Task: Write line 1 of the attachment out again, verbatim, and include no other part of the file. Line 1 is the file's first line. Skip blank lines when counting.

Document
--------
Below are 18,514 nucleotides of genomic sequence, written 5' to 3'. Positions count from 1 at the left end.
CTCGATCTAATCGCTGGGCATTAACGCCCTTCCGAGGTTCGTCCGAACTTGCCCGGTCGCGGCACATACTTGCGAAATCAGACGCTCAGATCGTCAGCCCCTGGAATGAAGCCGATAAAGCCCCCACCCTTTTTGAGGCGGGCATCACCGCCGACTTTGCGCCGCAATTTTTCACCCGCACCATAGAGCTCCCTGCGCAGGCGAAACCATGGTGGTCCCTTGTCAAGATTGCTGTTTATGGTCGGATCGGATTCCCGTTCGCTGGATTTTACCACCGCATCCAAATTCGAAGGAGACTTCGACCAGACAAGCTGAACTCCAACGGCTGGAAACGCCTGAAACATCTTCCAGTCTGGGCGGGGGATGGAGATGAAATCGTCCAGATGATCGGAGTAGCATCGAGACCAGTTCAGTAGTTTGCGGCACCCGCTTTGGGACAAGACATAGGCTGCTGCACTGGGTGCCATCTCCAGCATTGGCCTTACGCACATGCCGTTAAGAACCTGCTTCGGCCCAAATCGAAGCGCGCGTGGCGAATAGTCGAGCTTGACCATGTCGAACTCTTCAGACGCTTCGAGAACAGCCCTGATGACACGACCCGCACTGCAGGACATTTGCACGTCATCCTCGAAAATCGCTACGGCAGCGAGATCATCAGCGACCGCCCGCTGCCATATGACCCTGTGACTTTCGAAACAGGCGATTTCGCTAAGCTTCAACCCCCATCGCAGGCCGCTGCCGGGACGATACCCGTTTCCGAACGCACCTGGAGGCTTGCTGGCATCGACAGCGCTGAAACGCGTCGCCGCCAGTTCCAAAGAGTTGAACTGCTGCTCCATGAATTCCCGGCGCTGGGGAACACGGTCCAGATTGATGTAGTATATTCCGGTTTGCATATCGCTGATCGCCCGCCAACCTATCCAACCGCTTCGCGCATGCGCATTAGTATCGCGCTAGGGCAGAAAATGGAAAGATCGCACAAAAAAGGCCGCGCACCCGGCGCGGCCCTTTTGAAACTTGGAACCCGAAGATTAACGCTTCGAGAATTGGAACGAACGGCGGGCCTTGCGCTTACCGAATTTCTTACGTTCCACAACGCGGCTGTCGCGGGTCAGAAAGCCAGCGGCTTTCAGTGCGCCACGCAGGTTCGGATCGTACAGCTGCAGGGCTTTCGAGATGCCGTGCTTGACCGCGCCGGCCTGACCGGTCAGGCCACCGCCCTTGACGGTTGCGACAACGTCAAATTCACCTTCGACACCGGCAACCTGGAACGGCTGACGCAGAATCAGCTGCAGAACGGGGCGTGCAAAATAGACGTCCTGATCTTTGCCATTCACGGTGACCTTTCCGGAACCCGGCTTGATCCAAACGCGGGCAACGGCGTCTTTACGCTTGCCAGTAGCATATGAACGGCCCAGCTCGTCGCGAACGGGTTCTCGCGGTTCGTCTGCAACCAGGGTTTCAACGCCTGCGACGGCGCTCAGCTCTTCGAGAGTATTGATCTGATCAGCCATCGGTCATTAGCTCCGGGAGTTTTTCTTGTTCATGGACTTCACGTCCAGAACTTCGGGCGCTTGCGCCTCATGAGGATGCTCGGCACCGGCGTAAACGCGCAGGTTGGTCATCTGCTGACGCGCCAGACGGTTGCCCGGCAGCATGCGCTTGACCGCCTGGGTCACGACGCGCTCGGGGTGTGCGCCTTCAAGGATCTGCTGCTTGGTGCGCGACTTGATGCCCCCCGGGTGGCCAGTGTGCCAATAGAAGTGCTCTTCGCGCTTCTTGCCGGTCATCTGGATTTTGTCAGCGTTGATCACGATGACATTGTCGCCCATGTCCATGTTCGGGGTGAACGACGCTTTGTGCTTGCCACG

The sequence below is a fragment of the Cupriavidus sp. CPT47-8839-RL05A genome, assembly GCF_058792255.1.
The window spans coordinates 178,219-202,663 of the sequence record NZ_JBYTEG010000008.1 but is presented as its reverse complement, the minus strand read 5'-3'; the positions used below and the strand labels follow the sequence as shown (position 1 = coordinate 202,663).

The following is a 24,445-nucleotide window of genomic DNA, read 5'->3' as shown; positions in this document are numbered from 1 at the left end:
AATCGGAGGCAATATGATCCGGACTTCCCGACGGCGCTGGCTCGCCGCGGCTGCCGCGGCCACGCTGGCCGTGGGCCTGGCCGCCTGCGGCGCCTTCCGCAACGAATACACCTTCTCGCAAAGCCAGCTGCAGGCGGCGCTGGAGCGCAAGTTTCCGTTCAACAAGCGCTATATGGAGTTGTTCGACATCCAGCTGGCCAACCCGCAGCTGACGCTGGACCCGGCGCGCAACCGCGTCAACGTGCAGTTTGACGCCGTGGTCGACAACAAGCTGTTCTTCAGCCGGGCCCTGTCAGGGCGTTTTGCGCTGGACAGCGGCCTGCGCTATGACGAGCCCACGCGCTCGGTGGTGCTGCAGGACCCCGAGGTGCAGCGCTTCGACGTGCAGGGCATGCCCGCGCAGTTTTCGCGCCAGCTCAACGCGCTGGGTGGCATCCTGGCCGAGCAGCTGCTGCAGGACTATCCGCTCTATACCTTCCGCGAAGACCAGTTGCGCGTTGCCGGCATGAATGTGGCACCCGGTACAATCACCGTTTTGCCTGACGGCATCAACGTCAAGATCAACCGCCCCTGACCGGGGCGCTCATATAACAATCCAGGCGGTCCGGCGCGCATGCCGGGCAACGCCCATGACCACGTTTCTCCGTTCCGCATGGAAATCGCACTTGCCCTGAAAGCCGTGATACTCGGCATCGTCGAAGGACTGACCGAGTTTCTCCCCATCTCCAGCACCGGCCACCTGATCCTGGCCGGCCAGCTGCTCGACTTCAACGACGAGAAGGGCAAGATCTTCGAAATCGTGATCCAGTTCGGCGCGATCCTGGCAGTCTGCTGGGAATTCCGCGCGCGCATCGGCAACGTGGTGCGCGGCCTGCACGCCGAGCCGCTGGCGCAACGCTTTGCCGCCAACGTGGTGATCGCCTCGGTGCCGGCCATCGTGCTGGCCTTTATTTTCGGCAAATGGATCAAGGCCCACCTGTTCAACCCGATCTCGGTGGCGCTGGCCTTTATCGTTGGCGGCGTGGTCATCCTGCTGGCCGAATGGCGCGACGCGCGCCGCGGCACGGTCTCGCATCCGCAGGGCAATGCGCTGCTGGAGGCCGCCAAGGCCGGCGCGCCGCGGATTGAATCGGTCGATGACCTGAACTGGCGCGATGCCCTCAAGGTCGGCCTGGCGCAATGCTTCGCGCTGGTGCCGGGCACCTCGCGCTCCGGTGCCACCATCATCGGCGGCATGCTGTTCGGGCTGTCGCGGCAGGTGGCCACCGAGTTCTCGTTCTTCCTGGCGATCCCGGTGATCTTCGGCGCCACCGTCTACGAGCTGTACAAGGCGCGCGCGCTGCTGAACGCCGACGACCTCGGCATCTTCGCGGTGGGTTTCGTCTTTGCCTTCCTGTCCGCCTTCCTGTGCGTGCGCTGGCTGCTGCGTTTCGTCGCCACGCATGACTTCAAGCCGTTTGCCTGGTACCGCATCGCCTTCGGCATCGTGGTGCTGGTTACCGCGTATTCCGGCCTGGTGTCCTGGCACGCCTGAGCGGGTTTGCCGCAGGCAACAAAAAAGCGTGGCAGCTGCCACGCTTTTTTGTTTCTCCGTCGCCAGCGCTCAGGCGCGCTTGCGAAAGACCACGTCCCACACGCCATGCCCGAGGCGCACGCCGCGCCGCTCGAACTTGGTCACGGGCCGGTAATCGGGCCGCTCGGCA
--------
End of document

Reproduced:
Below are 18,514 nucleotides of genomic sequence, written 5' to 3'. Positions count from 1 at the left end.